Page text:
Hooray! Snap is a public company and everyone on Wall Street is acting like it's the second coming of Facebook while everyone in Silicon Valley giggles harder at them with every dollar that pours into the market's newest thirst trap.
And it seems that - so far - the thirst (if not the basic fundamentals) is genuine.
While we've made our opinion of SNAPcrystal clear, we admit that we have no real idea how this whole thing is going to turn out in the long-term. But it turns out that neither does Snap's founder and CEO.
According to an interview with the Los Angeles Times, Snap's fearless 26-year-old leader Evan Spiegel is super-psyched about his IPO and thinks you should be mad pumped for buying it, bro. He's just gonna need like half a decade to explain why...
Stock market analysts have questioned why Snap went public at 6 years old with nascent revenue-generation and increasing losses. Spiegel said he sees a benefit in having the company’s value determined by public markets as he and Murphy try to grow the business.
They recognize there’s a disconnect between how investors and much of the public want to see Snap evolve — preferably something as ubiquitous as Facebook — and the path they see the business taking. Facebook has reached immense value by connecting 1.9 billion people to its social network, but Spiegel believes Snap could become just as valuable by building a smaller, more personal service.
“We built our business on creativity,” Spiegel said. “And we’re going to have to go through an education process for the next five years to explain to people how our users and that creativity creates value.”
So yeah it's gonna take like five years or so to show people the value of Snapchat. And we can't see anything wrong with that plan what with the public market being so fond of waiting quarter after quarter for a company with no history of profitability to demonstrate an intrinsic value.
Aside from Amazon, no one pulls off the "Coming soon: Money" trick for very long. Remember Twitter?...
But one thing that people saddled with those stocks had that Snap investors won't is an ability to officially complain about how terribly they think things are going.
Here's some insight from the LA Times piece into how Speigel views his shareholders:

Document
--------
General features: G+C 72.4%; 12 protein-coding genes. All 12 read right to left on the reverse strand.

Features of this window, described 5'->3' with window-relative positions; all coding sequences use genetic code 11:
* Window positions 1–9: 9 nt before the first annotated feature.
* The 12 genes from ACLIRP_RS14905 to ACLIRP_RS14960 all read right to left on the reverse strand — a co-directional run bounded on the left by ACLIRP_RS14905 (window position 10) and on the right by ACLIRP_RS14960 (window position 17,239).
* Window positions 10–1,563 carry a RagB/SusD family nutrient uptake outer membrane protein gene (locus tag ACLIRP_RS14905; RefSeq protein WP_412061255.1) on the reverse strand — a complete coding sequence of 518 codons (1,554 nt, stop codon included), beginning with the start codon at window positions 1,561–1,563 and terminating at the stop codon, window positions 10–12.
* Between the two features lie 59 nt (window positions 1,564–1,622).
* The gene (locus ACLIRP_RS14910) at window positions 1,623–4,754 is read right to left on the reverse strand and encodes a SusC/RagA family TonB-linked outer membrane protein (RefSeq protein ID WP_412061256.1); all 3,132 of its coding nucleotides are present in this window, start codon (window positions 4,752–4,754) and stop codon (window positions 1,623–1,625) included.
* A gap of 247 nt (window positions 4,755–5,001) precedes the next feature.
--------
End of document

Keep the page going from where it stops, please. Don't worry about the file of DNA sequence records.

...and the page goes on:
And [Speigel is] dubious about concerns that Snap can’t continue to add new users. Though some investors may be closely watching user growth, Spiegel wants them to focus on how and how much users are interacting with the service.
“We’d rather inspire creation because we know a derivative of that is growth,” he said, noting that his head might still be in pitching-to-investors mode.
And Speigel isn't just recommending that shareholders focus on what he wants them to focus on, he's making it impossible for them to change the subject by restricting the vast majority of Snap shares from coming with voting rights. In fact, all Class C shares (A and B are available only to founders and early investors) purchased during the IPO were bought with the understanding that you will never vote on how Snap does business.
As we've said before, tech bros have been pushing the frontiers of shutting up shareholders for years now, but Speigel's codification of shareholder silence is unprecedented. So without precedent in fact, that the SEC is now pondering if it's cool with the idea of a 26-year-old who lost more than half a billion dollars last year alone doling out ball gags with every share purchase agreement:
An investor committee that advises the U.S. Securities and Exchange Commission will next week review if Snap Inc's decision to deny shareholders voting rights might also reduce the social media company's public disclosures on executive pay and other governance matters, the head of that committee told Reuters on Wednesday.
Essentially, the SEC is wondering aloud if Snap really gets, like, how a public company works or whatever.
Snap insiders and early investors hold shares with voting rights, giving them control of the company.
For Snap, "The question becomes, since there are no common shareholders' proxy votes to do, what does that do to the level of disclosures it will have to do for annual meetings and annual reports," Kurt Schacht said in a telephone interview.
Schacht is chairman of the SEC's Investor Advisory Committee, which makes recommendations to the regulator and was set up by the 2010 Dodd-Frank financial reforms. The SEC does not have to follow its suggestions. Schacht is managing director of the CFA Institute, which accredits investment professionals.
The committee has a meeting scheduled for March 9 that will include a discussion on "unequal voting rights of common shares," according to a published agenda for the session.
So now we're left to sit back and think "What the fuck is even happening here?"
In a BreakingView column published earlier today, Rob Cox gave our favorite answer to what we just saw:
Investors have effectively just done what no self-respecting person ever should: wear sweatpants in public. With Snap's $3.4 billion initial public offering they have simply given up giving a damn. They handed their money over to an immature company and in the process abrogated their rights to fair treatment, good governance and reasonable valuations. If the $24 billion self-styled "camera company" run by a 26-year-old fails to achieve its ambitions, shareholders have only their capitulated selves to blame.
Amen brother. We'd hit you up on Snap to tell you how much we love this but - like most of Wall Street - we don't know how it works.
Exclusive interview: Snapchat founders Evan Spiegel and Bobby Murphy discuss historic IPO and company's next steps [LA Times]
Exclusive: SEC advisory committee to question Snap's transparency for investors [Reuters]
Cox: Snap IPO marks moment investors donned sweats [BreakingViews]